“I think so,” Mickelson said. “I’m going to win a bunch of tournaments. I’m going to win at least one U.S. Open (the only major he has yet to claim), maybe two. And I’m going to make the 2016 Olympic team. And really, I’d love to make the 2020 Olympic team. I’d be 50. How cool would that be?”

He missed the 2016 team by a week, but a 50-year-old on the 2020 squad would be very cool.

MORE: IOC will evaluate absence of top male golfers after Rio

Masters could be pivotal for Phil Mickelson’s Olympic hopes

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Currently out of the Olympic field, Phil Mickelson can jump back into contention at the Masters, where he has a track record of strong finishes.

The Masters is the penultimate major before the Olympic men’s golf field will be determined based on world ranking.

The top four U.S. men in the Official World Golf Ranking top 15 on July 11 (the Monday before the British Open) qualify for the first U.S. Olympic golf team in 112 years.

World No. 2 Jordan Spieth, No. 4 Bubba Watson and No. 5 Rickie Fowler are in driver seats for three of the four spots, as they have been since Fowler won the May 2015 Players Championship.

The next-highest ranked American is Dustin Johnson at No. 8, followed by Patrick Reed at No. 10.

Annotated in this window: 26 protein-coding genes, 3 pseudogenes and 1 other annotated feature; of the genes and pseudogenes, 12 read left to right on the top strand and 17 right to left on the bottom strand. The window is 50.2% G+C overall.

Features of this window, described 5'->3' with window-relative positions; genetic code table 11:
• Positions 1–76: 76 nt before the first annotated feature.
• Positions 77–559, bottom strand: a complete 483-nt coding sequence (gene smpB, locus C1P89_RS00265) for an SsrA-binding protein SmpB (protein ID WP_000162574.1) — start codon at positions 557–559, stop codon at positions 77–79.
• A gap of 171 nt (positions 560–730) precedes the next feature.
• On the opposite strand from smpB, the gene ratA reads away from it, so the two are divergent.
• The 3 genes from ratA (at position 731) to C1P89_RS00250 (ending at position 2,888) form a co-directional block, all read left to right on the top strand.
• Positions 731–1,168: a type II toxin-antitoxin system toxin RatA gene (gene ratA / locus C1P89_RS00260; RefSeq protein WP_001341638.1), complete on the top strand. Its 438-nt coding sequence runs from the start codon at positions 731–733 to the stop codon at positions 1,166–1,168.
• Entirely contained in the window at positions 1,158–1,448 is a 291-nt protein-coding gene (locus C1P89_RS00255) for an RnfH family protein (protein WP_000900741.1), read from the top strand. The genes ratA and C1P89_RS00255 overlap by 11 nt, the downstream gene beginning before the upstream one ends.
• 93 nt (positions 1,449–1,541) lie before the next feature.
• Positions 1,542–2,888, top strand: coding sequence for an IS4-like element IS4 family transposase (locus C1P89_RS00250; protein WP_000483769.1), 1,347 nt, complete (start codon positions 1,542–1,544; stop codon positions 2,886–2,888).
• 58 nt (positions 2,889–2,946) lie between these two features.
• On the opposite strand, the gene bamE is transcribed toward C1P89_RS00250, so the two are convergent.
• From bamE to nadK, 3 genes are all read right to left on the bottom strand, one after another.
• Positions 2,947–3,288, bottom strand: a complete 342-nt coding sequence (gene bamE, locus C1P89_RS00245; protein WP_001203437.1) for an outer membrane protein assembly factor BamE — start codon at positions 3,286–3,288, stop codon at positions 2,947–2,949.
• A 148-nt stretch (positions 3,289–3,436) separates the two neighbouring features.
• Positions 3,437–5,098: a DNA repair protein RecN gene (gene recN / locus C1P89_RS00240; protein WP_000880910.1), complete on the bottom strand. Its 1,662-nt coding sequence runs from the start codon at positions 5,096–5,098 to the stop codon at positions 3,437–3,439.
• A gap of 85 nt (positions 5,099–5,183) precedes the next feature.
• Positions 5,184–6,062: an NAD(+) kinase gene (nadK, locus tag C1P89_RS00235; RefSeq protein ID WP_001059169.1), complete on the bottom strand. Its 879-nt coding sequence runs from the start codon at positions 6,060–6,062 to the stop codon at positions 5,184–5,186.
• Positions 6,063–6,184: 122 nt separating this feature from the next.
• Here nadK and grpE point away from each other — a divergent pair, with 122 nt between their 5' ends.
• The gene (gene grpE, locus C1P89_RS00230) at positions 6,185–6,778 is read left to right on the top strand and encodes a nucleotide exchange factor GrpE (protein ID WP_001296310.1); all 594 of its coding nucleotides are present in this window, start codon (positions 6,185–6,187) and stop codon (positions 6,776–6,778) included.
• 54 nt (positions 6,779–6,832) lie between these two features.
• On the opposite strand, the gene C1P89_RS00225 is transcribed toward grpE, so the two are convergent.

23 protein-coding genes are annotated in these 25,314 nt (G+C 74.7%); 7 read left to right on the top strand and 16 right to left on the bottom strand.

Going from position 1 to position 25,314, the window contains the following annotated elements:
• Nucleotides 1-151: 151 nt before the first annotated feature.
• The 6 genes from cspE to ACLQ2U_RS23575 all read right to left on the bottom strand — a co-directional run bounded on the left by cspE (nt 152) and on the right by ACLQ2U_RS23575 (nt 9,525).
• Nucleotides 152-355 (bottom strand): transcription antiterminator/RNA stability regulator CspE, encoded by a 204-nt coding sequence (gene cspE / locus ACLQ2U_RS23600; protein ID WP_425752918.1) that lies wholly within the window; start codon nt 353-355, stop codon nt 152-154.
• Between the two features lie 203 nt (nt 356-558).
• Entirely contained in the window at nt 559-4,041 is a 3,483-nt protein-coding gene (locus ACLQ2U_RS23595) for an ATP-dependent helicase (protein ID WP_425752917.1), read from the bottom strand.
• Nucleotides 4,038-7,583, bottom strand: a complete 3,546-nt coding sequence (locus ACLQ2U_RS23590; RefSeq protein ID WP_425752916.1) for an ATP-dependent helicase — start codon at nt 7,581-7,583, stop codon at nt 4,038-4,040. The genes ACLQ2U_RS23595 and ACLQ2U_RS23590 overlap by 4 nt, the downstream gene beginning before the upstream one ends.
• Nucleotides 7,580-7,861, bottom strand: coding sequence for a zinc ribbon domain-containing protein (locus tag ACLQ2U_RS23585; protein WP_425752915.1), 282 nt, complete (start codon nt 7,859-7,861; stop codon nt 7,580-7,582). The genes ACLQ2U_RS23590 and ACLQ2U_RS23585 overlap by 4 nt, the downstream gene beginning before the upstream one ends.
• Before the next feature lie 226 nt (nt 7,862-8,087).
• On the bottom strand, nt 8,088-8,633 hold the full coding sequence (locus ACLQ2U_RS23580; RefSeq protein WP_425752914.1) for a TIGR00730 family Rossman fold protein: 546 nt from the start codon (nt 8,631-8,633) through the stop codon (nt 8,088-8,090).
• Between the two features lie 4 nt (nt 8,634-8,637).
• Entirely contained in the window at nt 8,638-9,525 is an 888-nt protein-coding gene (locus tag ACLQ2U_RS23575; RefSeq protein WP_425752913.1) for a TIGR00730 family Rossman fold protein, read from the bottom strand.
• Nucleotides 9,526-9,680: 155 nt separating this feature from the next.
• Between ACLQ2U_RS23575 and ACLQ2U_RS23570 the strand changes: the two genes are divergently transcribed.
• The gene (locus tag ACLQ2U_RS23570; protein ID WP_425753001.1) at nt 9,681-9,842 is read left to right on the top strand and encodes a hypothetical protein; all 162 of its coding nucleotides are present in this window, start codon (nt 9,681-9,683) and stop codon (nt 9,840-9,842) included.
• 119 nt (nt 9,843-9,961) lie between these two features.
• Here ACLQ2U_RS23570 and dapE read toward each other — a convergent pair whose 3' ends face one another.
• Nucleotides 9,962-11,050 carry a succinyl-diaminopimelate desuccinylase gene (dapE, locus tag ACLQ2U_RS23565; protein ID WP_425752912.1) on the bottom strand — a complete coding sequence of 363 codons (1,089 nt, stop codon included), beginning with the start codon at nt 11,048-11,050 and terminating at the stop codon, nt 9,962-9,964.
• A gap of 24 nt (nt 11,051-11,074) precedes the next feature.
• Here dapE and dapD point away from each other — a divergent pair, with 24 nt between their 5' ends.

Upward movers since Jan. 1 have been veterans Brandt Snedeker (rising from No. 49 to No. 17) and Mickelson (from No. 34 to No. 18).

Since the two-year, rolling world ranking weighs the most recent results the heaviest, Snedeker and Mickelson may have a leg up on No. 16 Zach Johnson and No. 19 Brooks Koepka, who have each dropped three spots since Jan. 1.

Mickelson will certainly be scrutinized this week. He’s a three-time Masters champion, finishing in the top 10 a staggering 15 times in the last 21 years at Augusta National.

Mickelson, 45, is in the midst of by far the longest winless stretch of his career.

He last prevailed at the 2013 British Open but tied for second at the 2015 Masters and has three PGA Tour top-fives this year, one shy of his total for 2014 and 2015 combined.

However, Mickelson duffed a crucial shot at making up ground on Johnson and Reed at the World Match Play Championships two weeks ago.